Be aware that sometimes a resource's MWh on the PSD Schedule 1 can reflect a combination of PCC 1 and PCC 2 volumes that are listed in the RPS Compliance Report. This is illustrated here on Schedule 1 where White Creek Wind 1 shows 71,163 MWh, but according to the RPS Compliance Report 50,000 MWh were PCC 2, while 21,163 MWh were PCC 1 (PCC 1 is the "good stuff" -- genuine delivered renewable energy).
- When this process is complete your sum MWh quantities for PCC 2 energy (highlighted in red on Schedule 1) will equal the initially noted “Category 2 RECs” or “PCC 2 RECs” MWh volume identified in the Preliminary RPS Compliance Report.
Your completed and marked PSD Schedule 1 should now show all PCC 2 and PCC 3 volumes, and should look like this (yellow and red highlights, PCC 3 and PCC 2, respectively). I sorted this Schedule 1 for presentation purposes so that all PCC 2 and all PCC 3 were grouped together. You will find that your yellow and red highlighted lines are separated throughout Schedule 1.
Enter all PCC 2 and PCC 3 MWh volumes for the year in question into your worksheet. The corresponding pounds of GHG are calculated at a California standard rate of 943.58 lbs per MWh, which is California Air Resources Board's factor for system power (aka Unspecified Power, or Generic Purchase).
Add the associated GHGs for PCC2 + PCC3 to the GHGs that MCE discloses. The total pounds of GHG can then be divided by total annual MWh sales to determine the actual annual emission rate for MCE's overall energy portfolio. Footnotes in the table explain background on factors in the table.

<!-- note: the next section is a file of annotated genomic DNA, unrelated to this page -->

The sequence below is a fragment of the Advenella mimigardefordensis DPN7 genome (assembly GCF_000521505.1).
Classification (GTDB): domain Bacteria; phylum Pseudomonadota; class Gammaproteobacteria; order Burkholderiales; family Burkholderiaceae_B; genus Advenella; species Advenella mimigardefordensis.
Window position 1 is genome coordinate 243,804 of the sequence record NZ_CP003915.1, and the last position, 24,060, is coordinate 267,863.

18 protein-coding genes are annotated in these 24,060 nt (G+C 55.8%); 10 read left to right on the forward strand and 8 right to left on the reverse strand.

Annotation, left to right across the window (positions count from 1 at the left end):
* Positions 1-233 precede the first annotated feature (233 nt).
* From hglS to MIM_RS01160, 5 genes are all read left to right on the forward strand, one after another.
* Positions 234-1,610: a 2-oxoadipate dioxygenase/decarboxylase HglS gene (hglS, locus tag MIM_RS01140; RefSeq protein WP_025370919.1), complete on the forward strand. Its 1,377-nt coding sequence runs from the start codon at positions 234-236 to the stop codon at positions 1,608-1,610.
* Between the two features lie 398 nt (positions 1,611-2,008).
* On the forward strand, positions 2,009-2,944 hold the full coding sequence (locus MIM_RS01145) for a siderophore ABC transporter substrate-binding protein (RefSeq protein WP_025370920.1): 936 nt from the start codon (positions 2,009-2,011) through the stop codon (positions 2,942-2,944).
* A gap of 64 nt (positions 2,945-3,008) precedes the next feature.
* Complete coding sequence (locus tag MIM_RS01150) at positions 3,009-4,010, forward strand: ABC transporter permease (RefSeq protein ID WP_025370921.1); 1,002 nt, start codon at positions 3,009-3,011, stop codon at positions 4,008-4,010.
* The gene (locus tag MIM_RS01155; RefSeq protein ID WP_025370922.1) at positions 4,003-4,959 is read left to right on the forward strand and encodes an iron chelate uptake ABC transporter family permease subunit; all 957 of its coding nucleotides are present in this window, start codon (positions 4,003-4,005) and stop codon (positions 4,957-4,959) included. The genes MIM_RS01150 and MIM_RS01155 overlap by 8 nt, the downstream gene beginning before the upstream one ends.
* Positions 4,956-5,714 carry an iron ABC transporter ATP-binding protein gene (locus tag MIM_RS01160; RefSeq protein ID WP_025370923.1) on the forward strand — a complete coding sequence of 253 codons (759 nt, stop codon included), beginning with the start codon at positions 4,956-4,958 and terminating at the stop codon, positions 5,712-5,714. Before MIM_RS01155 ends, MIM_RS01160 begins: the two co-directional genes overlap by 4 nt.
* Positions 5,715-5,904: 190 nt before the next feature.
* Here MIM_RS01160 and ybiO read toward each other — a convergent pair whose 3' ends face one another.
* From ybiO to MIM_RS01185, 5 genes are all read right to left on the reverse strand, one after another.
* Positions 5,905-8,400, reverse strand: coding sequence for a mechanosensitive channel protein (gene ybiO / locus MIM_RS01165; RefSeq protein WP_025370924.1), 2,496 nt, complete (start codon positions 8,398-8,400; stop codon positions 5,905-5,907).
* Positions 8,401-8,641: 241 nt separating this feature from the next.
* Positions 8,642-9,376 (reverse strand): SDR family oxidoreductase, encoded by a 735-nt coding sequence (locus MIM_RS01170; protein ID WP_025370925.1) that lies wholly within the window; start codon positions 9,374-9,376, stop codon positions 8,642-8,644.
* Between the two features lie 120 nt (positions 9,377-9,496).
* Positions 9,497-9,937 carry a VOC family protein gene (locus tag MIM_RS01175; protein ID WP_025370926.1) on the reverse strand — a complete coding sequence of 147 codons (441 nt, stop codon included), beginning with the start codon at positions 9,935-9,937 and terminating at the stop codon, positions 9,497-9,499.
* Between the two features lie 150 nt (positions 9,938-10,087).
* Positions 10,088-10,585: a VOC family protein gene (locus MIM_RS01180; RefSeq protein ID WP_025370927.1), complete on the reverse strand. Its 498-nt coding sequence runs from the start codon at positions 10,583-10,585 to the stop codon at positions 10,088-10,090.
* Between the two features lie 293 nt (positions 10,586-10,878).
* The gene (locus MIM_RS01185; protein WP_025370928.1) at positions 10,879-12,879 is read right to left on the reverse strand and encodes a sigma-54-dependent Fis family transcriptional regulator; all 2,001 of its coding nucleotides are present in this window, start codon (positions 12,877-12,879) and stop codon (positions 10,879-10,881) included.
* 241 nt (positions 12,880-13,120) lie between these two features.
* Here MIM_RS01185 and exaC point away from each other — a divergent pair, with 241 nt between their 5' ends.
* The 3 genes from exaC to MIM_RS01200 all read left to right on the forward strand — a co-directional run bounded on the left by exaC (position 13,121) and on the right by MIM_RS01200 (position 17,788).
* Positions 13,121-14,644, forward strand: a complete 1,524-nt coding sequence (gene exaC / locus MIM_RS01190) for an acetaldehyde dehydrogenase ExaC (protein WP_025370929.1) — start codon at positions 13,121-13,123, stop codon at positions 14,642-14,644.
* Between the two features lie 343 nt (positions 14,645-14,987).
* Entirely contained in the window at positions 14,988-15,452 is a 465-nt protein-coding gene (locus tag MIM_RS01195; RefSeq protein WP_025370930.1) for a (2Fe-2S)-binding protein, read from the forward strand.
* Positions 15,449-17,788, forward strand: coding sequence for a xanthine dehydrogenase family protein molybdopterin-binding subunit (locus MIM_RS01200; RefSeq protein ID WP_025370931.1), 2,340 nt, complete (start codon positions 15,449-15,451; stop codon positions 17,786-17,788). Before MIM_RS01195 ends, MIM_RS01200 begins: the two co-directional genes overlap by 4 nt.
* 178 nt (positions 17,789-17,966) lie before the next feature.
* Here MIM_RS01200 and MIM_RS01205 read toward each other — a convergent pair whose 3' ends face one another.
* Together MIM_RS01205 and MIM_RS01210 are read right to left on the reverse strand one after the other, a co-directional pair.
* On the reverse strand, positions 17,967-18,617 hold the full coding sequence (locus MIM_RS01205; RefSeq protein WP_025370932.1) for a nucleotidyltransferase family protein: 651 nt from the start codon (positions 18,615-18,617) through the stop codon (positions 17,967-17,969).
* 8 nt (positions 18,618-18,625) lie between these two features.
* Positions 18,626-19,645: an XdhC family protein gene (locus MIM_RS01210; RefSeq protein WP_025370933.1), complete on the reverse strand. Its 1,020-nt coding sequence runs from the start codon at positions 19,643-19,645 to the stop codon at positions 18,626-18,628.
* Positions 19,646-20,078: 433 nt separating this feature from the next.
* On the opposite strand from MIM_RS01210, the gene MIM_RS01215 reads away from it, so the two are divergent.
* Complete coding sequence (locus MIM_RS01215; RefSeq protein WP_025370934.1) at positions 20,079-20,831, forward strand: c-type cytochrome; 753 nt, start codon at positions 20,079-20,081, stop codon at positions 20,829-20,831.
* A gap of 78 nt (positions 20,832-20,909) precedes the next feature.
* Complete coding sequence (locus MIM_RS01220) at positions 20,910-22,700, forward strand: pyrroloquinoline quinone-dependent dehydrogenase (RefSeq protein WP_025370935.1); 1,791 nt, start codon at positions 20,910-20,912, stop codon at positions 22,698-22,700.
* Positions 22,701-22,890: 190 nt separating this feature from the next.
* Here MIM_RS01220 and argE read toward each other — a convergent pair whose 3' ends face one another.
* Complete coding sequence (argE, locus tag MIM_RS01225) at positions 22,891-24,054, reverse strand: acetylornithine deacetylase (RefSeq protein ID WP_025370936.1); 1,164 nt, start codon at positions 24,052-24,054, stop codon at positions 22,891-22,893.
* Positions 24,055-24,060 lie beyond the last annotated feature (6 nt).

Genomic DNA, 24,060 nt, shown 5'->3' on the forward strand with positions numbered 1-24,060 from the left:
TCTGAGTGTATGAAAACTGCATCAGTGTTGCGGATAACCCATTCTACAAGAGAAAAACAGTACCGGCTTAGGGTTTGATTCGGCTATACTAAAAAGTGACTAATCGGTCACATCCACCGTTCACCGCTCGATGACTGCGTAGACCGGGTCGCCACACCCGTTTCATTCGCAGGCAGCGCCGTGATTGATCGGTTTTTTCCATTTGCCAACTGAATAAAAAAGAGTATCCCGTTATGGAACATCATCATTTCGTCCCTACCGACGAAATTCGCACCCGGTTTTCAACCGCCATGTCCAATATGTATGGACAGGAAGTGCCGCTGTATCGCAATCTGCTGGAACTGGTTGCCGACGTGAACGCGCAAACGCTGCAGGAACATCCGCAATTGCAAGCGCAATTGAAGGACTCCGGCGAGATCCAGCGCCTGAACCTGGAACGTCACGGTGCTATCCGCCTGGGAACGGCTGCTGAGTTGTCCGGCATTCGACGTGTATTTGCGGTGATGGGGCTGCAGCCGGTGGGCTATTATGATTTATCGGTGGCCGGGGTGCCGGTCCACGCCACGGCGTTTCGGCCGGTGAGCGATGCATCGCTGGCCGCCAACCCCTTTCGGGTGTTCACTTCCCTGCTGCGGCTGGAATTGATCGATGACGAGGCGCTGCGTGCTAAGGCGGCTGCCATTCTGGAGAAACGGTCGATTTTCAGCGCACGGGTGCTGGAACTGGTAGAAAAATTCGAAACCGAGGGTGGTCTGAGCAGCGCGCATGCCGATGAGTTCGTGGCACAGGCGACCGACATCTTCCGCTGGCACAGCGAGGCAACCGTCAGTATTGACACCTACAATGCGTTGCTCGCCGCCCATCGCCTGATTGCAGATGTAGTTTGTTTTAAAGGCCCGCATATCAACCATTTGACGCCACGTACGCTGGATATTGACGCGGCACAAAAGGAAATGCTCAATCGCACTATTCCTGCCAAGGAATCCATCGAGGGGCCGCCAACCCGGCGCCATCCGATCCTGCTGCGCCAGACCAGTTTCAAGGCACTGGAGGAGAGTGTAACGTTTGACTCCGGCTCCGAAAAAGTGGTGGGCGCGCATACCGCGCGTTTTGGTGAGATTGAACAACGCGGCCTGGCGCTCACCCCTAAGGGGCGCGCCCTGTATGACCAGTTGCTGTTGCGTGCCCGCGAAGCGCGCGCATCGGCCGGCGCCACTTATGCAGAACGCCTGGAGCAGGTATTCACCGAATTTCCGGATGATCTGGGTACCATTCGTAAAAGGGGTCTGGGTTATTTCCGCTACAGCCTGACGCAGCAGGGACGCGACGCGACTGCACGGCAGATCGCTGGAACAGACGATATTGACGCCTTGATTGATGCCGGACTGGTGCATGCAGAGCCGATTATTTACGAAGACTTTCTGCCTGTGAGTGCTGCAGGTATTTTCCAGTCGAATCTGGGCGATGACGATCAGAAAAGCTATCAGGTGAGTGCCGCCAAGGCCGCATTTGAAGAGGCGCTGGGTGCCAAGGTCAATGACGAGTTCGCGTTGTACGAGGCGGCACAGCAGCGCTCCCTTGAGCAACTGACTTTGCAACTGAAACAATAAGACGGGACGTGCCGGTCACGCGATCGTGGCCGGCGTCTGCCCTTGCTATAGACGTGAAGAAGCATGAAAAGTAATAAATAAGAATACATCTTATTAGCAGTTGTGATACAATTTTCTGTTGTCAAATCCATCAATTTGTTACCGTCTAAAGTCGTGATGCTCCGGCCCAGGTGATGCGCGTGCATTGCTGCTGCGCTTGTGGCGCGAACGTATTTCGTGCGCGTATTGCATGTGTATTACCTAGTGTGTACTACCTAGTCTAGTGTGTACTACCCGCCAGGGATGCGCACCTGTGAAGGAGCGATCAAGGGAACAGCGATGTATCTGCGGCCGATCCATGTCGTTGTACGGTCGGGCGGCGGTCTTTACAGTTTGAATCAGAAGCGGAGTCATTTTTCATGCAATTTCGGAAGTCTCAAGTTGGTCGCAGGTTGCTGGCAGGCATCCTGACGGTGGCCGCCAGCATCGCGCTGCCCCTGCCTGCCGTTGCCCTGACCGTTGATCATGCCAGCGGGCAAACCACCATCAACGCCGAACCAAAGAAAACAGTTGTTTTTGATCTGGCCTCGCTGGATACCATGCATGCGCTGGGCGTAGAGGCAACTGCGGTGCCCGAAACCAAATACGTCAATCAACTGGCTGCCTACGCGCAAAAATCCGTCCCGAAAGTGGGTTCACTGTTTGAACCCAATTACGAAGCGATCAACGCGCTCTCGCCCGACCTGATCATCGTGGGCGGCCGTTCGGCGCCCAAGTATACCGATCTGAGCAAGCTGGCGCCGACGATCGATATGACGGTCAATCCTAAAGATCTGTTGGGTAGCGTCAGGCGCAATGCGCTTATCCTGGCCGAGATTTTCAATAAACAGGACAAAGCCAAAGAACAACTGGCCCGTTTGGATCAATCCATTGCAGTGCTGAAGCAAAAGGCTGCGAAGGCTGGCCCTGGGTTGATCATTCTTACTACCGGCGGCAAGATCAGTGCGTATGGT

This analysis gives the benefit of the doubt to MCE by assuming: (i) MCE's renewable energy volumes are, in fact, real, (ii) its renewable energy volumes satisfy the CPUC's RPS Compliance Period audit and content category, (iii) MCE disclosed all of its nighttime system power purchases and associated GHGs, and (iv) all of MCE's large hydro electric imports are legitimate deliveries into California and are not substituted with fossil-based system power [Footnote 4].
Keep in mind that you are embarking on an audit journey that requires a lot of expertise. However, if you are persistent, determining undisclosed GHGs in CCAs' portfolios is achievable [Footnote 5].
MCE and other CCAs are dramatically increasing global warming while misleading California consumers about the GHG emission reductions associated with their "clean" energy.
Audit of MCE's regulatory filings show that MCE's actual GHG emission rate is as much as twice what it advertises, as viewed in the summary table here. Actual annual GHG emissions cannot be massaged or rationalized away by lobbying governmental bodies or relabeling the truth. The atmosphere receives these emissions as the global warming gases that they are.